Times Square and Toilet Paper


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Toilet Paper. How do you successfully build an engaging, loyalty-building brand story around that product?

Just ask the ace marketers at Proctor & Gamble and they’ll likely tell you about the 20 free, deluxe Charmin restrooms opened in New York’s Time Square for the 2007 holiday season. At the same location in 2006, the Charmin Holiday rest rooms served more than 420,000 people from 100 countries and all 50 states, so a 2007 encore was in order.

But free, family-friendly restrooms and ample toilet tissue were just one part of the unique, memorable brand story crafted by the Charmin team. First, friendly folks dressed as dancing toilets greeted passersby on the street, inviting them to visit the Charmin Holiday Restrooms nearby. Visitors then took escalators up and wove through a rope line while a legion of smiling hosts wearing Charmin apparel greeted them and upbeat holiday music played in the background. Inside the stalls (serviced by staff after every use), Ultra Strong and Ultra Soft tissue were available and afterwards, guests were asked to vote for their favorite.

Next, guests could jump into one of several winter-wonderland dioramas and have their picture made with the Charmin bear; or guests could go on stage and do the Charmin dance, while their image was captured on flatscreen monitors surrounding the stage. For those holiday-weary guests who simply wanted to rest for a bit, a fireplace and comfortable seating awaited. Bottomline, a lot of unexpected, family-friendly holiday memories were made…all because of a toilet paper brand.

Many people got the message. Besides the brand story ‘told’ in person to the nearly half million Charmin Holiday Restroom visitors during the 2007 season, an impressive 100 traditional media reported on the project followed by a strong wave of social media including Flickr, You Tube, and countless marketing blogs and forums, etc. (Hey, you’re reading another one right now!)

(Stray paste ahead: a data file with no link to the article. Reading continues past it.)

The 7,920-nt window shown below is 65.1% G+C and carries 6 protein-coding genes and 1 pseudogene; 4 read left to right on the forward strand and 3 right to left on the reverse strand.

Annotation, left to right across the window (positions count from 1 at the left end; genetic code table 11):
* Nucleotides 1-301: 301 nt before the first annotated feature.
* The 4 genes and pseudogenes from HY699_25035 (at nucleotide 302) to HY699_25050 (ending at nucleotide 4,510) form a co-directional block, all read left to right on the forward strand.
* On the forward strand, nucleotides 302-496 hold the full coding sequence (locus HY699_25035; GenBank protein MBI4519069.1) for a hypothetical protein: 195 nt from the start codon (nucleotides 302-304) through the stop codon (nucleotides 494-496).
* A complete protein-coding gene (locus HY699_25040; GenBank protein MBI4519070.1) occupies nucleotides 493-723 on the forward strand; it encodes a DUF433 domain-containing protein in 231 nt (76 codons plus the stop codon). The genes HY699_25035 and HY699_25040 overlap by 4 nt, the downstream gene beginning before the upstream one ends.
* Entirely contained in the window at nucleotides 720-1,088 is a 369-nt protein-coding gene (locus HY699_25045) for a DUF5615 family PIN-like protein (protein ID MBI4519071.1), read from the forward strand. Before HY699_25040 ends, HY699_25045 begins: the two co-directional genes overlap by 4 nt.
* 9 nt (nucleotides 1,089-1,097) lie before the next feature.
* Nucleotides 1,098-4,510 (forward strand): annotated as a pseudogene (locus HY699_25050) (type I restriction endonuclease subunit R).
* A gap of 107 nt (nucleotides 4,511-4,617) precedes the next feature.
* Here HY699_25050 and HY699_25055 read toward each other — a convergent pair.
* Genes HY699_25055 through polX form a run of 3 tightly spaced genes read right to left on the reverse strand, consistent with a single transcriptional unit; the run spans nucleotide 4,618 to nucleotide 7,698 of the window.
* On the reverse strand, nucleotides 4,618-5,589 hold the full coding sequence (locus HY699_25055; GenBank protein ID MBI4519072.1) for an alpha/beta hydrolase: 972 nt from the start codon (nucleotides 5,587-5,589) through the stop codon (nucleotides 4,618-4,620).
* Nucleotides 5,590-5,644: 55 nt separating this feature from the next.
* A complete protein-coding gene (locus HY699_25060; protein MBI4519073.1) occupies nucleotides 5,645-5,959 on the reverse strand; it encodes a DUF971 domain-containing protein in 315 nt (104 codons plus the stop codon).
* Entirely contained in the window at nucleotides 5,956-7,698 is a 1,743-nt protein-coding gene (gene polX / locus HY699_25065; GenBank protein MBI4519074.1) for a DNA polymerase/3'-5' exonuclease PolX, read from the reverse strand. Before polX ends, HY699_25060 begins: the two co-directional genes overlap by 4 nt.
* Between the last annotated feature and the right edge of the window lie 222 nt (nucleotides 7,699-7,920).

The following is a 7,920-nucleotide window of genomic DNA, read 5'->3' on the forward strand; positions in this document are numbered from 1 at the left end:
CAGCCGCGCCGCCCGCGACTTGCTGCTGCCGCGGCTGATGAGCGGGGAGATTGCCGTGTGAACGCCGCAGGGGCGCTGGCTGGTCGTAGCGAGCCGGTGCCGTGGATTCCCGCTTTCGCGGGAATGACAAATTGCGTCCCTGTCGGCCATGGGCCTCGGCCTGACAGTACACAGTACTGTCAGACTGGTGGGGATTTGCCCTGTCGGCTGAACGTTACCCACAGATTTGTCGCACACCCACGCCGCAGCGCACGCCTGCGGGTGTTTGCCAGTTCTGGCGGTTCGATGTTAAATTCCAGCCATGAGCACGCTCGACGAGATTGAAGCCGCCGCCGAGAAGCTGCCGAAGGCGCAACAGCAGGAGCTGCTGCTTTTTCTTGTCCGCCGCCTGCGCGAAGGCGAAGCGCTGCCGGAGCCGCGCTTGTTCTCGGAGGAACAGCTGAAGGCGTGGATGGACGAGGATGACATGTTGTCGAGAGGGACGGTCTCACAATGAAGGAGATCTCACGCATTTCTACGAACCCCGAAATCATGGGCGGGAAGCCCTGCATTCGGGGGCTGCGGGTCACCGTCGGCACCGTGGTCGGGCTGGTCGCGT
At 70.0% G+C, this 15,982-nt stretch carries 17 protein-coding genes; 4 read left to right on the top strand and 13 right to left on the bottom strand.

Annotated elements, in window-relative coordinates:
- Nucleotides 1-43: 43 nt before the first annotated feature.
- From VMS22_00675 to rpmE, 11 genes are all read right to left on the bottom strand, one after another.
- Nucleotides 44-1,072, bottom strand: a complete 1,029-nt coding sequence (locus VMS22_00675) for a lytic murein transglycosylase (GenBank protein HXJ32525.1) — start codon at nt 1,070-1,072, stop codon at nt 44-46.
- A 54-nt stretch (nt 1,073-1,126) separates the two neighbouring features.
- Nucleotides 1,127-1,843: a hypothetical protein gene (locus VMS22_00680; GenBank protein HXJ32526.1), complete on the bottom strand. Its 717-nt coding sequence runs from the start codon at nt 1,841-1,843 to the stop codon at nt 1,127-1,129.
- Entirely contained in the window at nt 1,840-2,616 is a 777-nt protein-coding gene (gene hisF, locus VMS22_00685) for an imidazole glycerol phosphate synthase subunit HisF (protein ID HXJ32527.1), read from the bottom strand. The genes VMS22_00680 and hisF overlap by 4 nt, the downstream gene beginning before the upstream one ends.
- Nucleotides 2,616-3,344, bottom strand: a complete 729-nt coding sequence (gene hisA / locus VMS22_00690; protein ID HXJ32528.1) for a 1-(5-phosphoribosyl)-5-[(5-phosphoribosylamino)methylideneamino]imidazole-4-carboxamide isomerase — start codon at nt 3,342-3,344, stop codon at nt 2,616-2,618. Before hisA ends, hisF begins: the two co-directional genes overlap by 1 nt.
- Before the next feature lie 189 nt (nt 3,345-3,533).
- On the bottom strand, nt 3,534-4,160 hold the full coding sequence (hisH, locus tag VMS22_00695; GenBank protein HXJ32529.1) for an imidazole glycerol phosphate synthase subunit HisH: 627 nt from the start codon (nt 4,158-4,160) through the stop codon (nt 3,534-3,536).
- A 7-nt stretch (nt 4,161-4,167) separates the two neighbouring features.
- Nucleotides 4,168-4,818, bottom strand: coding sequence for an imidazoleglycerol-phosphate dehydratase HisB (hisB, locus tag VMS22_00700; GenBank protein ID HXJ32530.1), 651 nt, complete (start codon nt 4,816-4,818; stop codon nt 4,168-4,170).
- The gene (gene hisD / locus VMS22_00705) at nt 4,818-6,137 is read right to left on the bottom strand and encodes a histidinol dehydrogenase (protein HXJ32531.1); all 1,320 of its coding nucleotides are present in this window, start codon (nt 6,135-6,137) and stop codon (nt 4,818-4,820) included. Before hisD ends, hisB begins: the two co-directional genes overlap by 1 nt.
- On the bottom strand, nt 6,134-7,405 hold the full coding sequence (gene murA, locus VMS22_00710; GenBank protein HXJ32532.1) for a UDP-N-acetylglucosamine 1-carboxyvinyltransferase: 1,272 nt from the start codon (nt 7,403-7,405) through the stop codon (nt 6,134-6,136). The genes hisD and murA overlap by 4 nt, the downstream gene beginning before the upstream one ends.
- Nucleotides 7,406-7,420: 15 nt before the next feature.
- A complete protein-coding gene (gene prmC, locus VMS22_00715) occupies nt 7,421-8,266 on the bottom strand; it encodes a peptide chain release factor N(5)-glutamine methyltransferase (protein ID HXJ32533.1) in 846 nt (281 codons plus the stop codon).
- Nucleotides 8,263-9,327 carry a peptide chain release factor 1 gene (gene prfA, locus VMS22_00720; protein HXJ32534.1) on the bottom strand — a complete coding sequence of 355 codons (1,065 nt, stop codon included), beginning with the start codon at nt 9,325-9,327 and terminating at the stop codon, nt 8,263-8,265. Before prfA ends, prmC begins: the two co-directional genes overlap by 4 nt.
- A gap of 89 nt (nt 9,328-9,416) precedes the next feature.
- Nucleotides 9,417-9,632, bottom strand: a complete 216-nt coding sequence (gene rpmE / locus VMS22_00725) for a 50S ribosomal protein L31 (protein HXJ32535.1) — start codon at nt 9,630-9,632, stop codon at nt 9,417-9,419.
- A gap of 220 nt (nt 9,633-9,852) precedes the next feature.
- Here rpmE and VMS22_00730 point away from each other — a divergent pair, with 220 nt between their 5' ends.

Loyalty Lesson: As fellow Austinite and Brand Autopsy blogger, John Moore, so aptly put it, “This is further evidence…there is no such thing as boring product categories, just boring products!” Make 2008 the year for finding your brand’s story and engaging your customers with it!

Jill Griffin
Griffin Group
Jill Griffin is a "Harvard Working Knowledge" author of three books on customer loyalty. She serves as public board director for Luby's Cafeterias, Fuddruckers and Jimmy Buffets' Cheeseburger in Paradise restaurants. Microsoft, Dell, Marriott Hotels, Ford, Toyota, Wells Fargo, IBM, Subaru are a few of the clients served since she hung out her "Loyalty Maker" shingle in 1988. Jill delivers customized keynotes worldwide. Sign up for her monthly loyalty tip at www.loyaltysolutions.com.


  1. Jill,

    Here is another version of making paper less boring and utilitarian. In this case I am referring to paper for printing. When full color digital printing presses came on the market there was a limited number of stocks to choose from. This bothered graphics designer who were use to a nearly unlimited select for conventional presses. Soon more stocks became available. But, digital printing companies got use to stocking a limited range, it saved them having money tied up in inventory. Since one of the virtues of digital printing is fast-turnaround, they would have had to have all the stocks in their facility.